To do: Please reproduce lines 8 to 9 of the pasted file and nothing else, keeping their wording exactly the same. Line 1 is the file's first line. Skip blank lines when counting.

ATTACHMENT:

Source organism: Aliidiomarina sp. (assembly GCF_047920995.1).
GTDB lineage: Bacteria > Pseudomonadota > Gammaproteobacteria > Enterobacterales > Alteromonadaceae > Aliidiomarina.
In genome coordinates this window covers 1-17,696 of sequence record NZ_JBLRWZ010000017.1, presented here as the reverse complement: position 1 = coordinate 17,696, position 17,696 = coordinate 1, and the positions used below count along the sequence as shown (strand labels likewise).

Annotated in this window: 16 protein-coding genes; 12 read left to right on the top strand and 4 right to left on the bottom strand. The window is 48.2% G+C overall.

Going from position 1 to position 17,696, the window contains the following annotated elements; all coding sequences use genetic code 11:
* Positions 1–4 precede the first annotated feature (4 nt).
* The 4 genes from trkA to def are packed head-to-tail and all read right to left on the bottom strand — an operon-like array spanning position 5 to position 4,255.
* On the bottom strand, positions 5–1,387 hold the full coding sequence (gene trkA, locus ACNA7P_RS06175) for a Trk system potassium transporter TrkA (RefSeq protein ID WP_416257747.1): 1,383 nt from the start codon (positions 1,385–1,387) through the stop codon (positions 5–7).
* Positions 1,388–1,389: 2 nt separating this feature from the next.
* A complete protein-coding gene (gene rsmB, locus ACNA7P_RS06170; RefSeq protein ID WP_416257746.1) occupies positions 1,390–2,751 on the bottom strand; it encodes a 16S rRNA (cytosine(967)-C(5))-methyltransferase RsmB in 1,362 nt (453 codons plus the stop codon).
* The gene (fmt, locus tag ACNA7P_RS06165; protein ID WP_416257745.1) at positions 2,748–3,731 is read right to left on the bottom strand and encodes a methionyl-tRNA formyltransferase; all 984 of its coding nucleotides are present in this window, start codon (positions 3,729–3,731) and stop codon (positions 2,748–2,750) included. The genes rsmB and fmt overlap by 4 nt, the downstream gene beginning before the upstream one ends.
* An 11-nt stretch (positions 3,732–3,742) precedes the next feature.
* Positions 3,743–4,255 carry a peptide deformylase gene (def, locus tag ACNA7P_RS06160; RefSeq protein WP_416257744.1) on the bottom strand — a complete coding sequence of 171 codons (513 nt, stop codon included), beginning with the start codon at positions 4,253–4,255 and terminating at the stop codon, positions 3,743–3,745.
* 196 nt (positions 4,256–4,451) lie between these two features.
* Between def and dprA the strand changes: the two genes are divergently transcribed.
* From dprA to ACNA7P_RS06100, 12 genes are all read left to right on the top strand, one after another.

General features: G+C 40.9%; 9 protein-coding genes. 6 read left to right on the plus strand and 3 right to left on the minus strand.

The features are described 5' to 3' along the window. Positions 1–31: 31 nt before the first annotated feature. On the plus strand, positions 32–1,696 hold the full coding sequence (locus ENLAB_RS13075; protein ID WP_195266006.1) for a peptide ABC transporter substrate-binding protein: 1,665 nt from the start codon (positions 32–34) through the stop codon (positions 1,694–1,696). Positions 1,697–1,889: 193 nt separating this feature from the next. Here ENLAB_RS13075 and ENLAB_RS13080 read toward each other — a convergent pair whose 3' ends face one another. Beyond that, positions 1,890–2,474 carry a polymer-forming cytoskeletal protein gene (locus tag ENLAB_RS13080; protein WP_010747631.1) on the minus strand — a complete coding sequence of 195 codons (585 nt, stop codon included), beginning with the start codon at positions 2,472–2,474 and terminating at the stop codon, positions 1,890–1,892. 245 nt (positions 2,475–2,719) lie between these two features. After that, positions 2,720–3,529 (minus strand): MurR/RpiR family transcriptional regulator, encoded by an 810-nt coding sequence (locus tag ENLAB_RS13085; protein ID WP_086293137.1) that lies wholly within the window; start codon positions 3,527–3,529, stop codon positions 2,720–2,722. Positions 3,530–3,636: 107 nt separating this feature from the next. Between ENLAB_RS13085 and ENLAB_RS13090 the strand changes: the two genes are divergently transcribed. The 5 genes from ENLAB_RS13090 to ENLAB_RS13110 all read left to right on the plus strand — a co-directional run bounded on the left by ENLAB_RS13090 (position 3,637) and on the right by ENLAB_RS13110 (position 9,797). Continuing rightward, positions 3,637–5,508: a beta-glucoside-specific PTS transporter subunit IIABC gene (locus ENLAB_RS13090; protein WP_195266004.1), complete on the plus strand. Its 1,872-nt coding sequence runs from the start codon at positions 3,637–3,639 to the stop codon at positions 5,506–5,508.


* On the bottom strand, positions 5–1,387 hold the full coding sequence (gene trkA, locus ACNA7P_RS06175) for a Trk system potassium transporter TrkA (RefSeq protein ID WP_416257747.1): 1,383 nt from the start codon (positions 1,385–1,387) through the stop codon (positions 5–7).
* Positions 1,388–1,389: 2 nt separating this feature from the next.